No country is safe from the consequences of climate change, so a transition to net zero is in everyone’s interests – but our speed will dictate our success
When G20 leaders first came together in 2008, they did so to address the greatest economic emergency in modern history. Then, the global financial crisis threatened to reverse economic progress and unravel globalisation, creating new fault lines in cooperation. Yet that meeting not only marked a new era in global governance and diplomacy, but also signalled a willingness to act collectively to address the substantive issue of the time.
Fast forward a little over a decade to the doorstep of a G20 summit in Rome every bit as crucial as that first meeting in Washington DC. With an agenda dominated by the twin challenges of post–COVID-19 recovery and the climate emergency, G20 leadership will be tested and perhaps even defined by its ability to make the difficult choices now for the good of long-term prosperity and security for all.
The Intergovernmental Panel on Climate Change has issued a code red warning. It makes the nature of our situation clear. We have negotiated and procrastinated our way into an emergency that has been gathering strength for decades. Previous generations of leaders could hide from the faraway threat of climate change. This generation must pull together with historic levels of courage and present a unified and immediate response.
They can do so confident in the knowledge there are conventional solutions available. The energy transition dominated by renewables has the power to address the overwhelming share of carbon emissions quickly, cost-effectively and with significant benefits to growth, health and development.
IRENA’s ‘World Energy Transitions Outlook’ released earlier this year presented a net zero energy path to the middle of the century that doubles total energy sector jobs, adds 2.4% to global gross domestic product over the next decade and yields economy-wide benefits valued at between $2 and $5 per dollar invested to 2050, while getting us to carbon neutrality.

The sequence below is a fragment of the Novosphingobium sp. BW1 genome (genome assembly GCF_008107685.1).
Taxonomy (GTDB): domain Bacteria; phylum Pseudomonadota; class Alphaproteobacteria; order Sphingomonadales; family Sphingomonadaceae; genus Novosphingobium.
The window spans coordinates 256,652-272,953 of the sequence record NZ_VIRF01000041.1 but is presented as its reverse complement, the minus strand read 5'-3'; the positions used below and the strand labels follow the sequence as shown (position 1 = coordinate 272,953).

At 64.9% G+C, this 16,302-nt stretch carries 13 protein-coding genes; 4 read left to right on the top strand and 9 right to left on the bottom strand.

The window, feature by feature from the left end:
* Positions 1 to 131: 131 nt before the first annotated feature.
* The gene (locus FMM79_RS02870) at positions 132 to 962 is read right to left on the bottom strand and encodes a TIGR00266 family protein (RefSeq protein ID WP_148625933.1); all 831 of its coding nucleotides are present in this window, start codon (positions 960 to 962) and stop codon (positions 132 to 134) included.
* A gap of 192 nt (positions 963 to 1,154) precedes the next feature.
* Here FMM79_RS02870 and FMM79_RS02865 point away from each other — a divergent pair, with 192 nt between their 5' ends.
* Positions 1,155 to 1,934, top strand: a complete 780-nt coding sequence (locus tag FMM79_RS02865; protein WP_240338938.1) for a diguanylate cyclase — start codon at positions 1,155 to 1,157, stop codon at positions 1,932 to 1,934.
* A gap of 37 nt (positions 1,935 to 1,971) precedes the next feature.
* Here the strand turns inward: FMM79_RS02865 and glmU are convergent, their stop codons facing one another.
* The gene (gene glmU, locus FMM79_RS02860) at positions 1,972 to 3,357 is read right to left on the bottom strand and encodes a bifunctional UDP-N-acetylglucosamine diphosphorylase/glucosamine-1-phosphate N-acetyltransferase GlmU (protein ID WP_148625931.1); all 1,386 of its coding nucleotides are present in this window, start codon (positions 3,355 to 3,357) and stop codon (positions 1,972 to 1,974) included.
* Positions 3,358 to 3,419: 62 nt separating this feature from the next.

There will, of course, be challenges. Our scenario shows fossil fuel use declines by more than 75% by 2050 relative to today, based on rapid transition measures starting now. By 2050 coal becomes obsolete entirely. This will not be a painless transition – but with sufficient will and perspective we can choose to make it a just and inclusive one.
Strength in momentum
Strength can be drawn from the unprecedented momentum that exists. More than 130 compacts were submitted by local governments, businesses, international organisations, youth networks and more at the recent United Nations High-Level Dialogue on Energy. Countries accounting for more than half of global emissions have communicated net zero plans and 41 countries are signatories to the Powering Past Coal Alliance, setting out an agreement to phase out coal entirely by 2030 in the European Union, and by 2050 in the rest of the world.
Major financial institutions and economies are reorienting portfolios away from risky coal investments and towards the future of energy. At the UN General Assembly last month, China announced it would stop overseas coal funding and the United States pledged to double the climate finance it offers to developing countries. This reorientation of energy and development capital comes as the transition gathers pace.
Renewable additions hit record highs in 2020 with 60% of the new capacity delivering power at lower costs than the cheapest new fossil fuel option. Since 2010, the 534 GW of renewables added in emerging countries at lower costs than the cheapest coal option is reducing electricity costs by around $32 billion every year. These are unstoppable trends that can be harnessed to inspire greater action.
By focusing on everything we have to gain rather than what we stand to lose, policymakers have an opportunity to shape positive national economic narratives for decades to come. One such opportunity is in offshore renewables. IRENA’s action agenda for offshore renewables presented earlier this year outlined 50 concrete policy actions designed to exploit the massive ocean energy potential in the G20. Such measures would position G20 members at the forefront of a burgeoning blue economy and overshadow the decline of coal.
When G20 ministers spoke of the need to consider ‘national circumstances’ in phasing out coal and inefficient fossil fuel subsidies in their July communiqué, they did so knowing this day would come. In Rome, leaders must recognise national circumstances will not safeguard any country or its people from the consequences of climate change. This transition serves the long-term national interests of every country, both within the G20 and beyond.
We are heading towards an energy system dominated by renewables and complemented by green hydrogen and modern bioenergy. But with COP26 at our doorstep and the climate clock ticking, the speed at which we transition will dictate our success.
As British prime minister and COP26 co-host Boris Johnson said recently, we must show we have the maturity and the wisdom to act. The time has come to make a choice. With the eyes of the world on the G20, let us choose to act wisely, and quickly.